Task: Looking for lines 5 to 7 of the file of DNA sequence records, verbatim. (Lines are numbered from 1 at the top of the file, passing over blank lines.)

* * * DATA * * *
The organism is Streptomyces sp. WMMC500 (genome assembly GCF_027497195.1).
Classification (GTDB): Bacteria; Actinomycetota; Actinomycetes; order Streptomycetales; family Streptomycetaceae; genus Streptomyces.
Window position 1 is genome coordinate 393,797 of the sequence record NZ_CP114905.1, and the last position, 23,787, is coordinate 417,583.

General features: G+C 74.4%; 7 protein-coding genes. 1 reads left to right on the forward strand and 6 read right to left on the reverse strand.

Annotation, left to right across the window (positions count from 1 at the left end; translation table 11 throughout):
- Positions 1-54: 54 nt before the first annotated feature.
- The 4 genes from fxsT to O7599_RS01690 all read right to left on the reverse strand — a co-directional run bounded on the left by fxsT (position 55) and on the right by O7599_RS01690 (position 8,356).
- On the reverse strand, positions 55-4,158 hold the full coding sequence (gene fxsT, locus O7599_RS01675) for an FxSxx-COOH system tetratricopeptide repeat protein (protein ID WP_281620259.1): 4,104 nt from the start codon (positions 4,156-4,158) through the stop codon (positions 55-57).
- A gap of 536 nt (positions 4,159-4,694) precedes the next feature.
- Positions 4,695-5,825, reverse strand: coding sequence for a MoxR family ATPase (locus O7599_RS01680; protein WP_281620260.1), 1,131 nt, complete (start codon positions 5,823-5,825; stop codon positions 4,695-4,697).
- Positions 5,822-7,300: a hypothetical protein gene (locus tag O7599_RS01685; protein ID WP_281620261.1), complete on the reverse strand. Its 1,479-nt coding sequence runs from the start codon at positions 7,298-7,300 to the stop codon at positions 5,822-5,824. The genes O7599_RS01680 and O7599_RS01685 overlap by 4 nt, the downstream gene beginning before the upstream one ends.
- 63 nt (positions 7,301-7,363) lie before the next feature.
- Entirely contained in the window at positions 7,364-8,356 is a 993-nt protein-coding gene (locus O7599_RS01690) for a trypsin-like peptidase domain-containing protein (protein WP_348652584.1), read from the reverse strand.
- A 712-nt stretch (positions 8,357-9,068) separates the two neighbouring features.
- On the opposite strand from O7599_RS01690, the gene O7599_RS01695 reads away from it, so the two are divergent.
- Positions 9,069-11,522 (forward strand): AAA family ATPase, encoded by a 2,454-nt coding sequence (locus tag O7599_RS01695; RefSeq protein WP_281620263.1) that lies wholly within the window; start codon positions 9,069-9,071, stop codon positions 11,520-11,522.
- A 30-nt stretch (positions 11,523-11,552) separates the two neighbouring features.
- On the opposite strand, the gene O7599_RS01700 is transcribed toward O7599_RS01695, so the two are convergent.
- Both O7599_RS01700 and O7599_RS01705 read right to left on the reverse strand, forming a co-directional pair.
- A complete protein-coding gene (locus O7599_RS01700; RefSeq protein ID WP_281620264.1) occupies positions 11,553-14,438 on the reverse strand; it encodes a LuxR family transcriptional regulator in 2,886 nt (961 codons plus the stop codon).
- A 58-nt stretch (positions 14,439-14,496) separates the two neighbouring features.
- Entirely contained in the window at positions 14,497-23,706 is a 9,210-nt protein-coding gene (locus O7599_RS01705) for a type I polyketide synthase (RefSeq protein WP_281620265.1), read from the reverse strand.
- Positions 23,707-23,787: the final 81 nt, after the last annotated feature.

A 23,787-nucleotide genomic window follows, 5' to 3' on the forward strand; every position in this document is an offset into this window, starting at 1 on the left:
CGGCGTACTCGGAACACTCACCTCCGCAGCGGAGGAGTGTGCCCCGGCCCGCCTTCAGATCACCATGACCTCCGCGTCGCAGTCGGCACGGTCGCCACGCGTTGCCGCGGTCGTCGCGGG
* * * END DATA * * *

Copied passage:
Annotation, left to right across the window (positions count from 1 at the left end; translation table 11 throughout):
- Positions 1-54: 54 nt before the first annotated feature.
- The 4 genes from fxsT to O7599_RS01690 all read right to left on the reverse strand — a co-directional run bounded on the left by fxsT (position 55) and on the right by O7599_RS01690 (position 8,356).